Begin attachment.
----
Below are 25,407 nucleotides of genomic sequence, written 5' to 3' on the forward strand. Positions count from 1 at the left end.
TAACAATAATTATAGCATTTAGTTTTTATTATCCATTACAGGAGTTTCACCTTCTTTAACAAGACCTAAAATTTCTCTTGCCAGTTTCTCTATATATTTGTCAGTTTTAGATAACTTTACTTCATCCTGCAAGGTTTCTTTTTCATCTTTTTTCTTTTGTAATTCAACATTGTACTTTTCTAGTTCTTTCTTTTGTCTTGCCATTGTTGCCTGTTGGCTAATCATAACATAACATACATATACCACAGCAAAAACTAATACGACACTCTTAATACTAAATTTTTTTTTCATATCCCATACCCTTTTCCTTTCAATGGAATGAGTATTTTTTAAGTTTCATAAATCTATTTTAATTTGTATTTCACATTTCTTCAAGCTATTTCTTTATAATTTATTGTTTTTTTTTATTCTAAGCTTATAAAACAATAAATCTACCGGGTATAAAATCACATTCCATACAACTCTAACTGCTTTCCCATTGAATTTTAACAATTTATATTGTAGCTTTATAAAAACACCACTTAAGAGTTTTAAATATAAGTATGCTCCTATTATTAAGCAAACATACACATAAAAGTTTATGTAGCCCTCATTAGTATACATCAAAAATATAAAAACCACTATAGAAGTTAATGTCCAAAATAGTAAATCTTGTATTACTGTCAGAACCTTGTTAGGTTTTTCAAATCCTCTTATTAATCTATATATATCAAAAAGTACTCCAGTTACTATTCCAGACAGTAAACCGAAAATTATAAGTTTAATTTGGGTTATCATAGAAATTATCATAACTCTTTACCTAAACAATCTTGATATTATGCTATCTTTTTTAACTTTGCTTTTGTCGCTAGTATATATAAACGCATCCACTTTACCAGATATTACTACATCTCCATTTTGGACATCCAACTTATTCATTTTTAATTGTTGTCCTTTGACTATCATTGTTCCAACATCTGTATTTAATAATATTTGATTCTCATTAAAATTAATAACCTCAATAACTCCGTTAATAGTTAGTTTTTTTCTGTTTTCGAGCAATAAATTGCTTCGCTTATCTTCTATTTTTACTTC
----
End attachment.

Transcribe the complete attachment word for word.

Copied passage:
Below are 25,407 nucleotides of genomic sequence, written 5' to 3' on the forward strand. Positions count from 1 at the left end.
TAACAATAATTATAGCATTTAGTTTTTATTATCCATTACAGGAGTTTCACCTTCTTTAACAAGACCTAAAATTTCTCTTGCCAGTTTCTCTATATATTTGTCAGTTTTAGATAACTTTACTTCATCCTGCAAGGTTTCTTTTTCATCTTTTTTCTTTTGTAATTCAACATTGTACTTTTCTAGTTCTTTCTTTTGTCTTGCCATTGTTGCCTGTTGGCTAATCATAACATAACATACATATACCACAGCAAAAACTAATACGACACTCTTAATACTAAATTTTTTTTTCATATCCCATACCCTTTTCCTTTCAATGGAATGAGTATTTTTTAAGTTTCATAAATCTATTTTAATTTGTATTTCACATTTCTTCAAGCTATTTCTTTATAATTTATTGTTTTTTTTTATTCTAAGCTTATAAAACAATAAATCTACCGGGTATAAAATCACATTCCATACAACTCTAACTGCTTTCCCATTGAATTTTAACAATTTATATTGTAGCTTTATAAAAACACCACTTAAGAGTTTTAAATATAAGTATGCTCCTATTATTAAGCAAACATACACATAAAAGTTTATGTAGCCCTCATTAGTATACATCAAAAATATAAAAACCACTATAGAAGTTAATGTCCAAAATAGTAAATCTTGTATTACTGTCAGAACCTTGTTAGGTTTTTCAAATCCTCTTATTAATCTATATATATCAAAAAGTACTCCAGTTACTATTCCAGACAGTAAACCGAAAATTATAAGTTTAATTTGGGTTATCATAGAAATTATCATAACTCTTTACCTAAACAATCTTGATATTATGCTATCTTTTTTAACTTTGCTTTTGTCGCTAGTATATATAAACGCATCCACTTTACCAGATATTACTACATCTCCATTTTGGACATCCAACTTATTCATTTTTAATTGTTGTCCTTTGACTATCATTGTTCCAACATCTGTATTTAATAATATTTGATTCTCATTAAAATTAATAACCTCAATAACTCCGTTAATAGTTAGTTTTTTTCTGTTTTCGAGCAATAAATTGCTTCGCTTATCTTCTATTTTTACTTC